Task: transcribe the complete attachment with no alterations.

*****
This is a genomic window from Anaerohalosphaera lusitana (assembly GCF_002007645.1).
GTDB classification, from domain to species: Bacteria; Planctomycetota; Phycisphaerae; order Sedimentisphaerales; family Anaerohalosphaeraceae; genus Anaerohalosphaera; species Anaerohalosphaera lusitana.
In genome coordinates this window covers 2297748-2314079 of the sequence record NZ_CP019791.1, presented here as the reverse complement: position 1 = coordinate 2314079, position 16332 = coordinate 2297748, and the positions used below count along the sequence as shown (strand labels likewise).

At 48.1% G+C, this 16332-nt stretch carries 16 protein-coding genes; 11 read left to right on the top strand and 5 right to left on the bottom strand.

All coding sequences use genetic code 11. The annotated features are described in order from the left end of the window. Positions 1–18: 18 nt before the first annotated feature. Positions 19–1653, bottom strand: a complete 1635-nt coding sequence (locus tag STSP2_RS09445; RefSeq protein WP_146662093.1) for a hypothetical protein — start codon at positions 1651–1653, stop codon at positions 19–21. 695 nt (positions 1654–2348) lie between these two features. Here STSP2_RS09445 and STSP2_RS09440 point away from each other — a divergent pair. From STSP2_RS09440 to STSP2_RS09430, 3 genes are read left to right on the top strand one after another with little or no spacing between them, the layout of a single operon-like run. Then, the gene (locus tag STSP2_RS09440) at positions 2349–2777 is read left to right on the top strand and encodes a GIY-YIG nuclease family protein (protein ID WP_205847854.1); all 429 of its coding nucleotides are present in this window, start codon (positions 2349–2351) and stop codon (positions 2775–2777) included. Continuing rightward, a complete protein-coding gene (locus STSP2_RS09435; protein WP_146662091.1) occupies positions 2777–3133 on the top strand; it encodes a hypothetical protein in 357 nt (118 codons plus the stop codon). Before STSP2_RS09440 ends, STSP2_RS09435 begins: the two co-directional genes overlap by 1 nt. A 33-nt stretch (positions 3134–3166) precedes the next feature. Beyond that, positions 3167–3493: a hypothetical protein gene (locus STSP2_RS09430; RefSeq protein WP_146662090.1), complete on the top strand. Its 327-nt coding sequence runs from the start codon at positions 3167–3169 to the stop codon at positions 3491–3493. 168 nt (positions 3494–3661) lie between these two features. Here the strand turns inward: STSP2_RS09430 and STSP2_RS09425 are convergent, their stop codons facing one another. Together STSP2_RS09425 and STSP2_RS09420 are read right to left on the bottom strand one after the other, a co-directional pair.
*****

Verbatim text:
This is a genomic window from Anaerohalosphaera lusitana (assembly GCF_002007645.1).
GTDB classification, from domain to species: Bacteria; Planctomycetota; Phycisphaerae; order Sedimentisphaerales; family Anaerohalosphaeraceae; genus Anaerohalosphaera; species Anaerohalosphaera lusitana.
In genome coordinates this window covers 2297748-2314079 of the sequence record NZ_CP019791.1, presented here as the reverse complement: position 1 = coordinate 2314079, position 16332 = coordinate 2297748, and the positions used below count along the sequence as shown (strand labels likewise).

At 48.1% G+C, this 16332-nt stretch carries 16 protein-coding genes; 11 read left to right on the top strand and 5 right to left on the bottom strand.

All coding sequences use genetic code 11. The annotated features are described in order from the left end of the window. Positions 1–18: 18 nt before the first annotated feature. Positions 19–1653, bottom strand: a complete 1635-nt coding sequence (locus tag STSP2_RS09445; RefSeq protein WP_146662093.1) for a hypothetical protein — start codon at positions 1651–1653, stop codon at positions 19–21. 695 nt (positions 1654–2348) lie between these two features. Here STSP2_RS09445 and STSP2_RS09440 point away from each other — a divergent pair. From STSP2_RS09440 to STSP2_RS09430, 3 genes are read left to right on the top strand one after another with little or no spacing between them, the layout of a single operon-like run. Then, the gene (locus tag STSP2_RS09440) at positions 2349–2777 is read left to right on the top strand and encodes a GIY-YIG nuclease family protein (protein ID WP_205847854.1); all 429 of its coding nucleotides are present in this window, start codon (positions 2349–2351) and stop codon (positions 2775–2777) included. Continuing rightward, a complete protein-coding gene (locus STSP2_RS09435; protein WP_146662091.1) occupies positions 2777–3133 on the top strand; it encodes a hypothetical protein in 357 nt (118 codons plus the stop codon). Before STSP2_RS09440 ends, STSP2_RS09435 begins: the two co-directional genes overlap by 1 nt. A 33-nt stretch (positions 3134–3166) precedes the next feature. Beyond that, positions 3167–3493: a hypothetical protein gene (locus STSP2_RS09430; RefSeq protein WP_146662090.1), complete on the top strand. Its 327-nt coding sequence runs from the start codon at positions 3167–3169 to the stop codon at positions 3491–3493. 168 nt (positions 3494–3661) lie between these two features. Here the strand turns inward: STSP2_RS09430 and STSP2_RS09425 are convergent, their stop codons facing one another. Together STSP2_RS09425 and STSP2_RS09420 are read right to left on the bottom strand one after the other, a co-directional pair.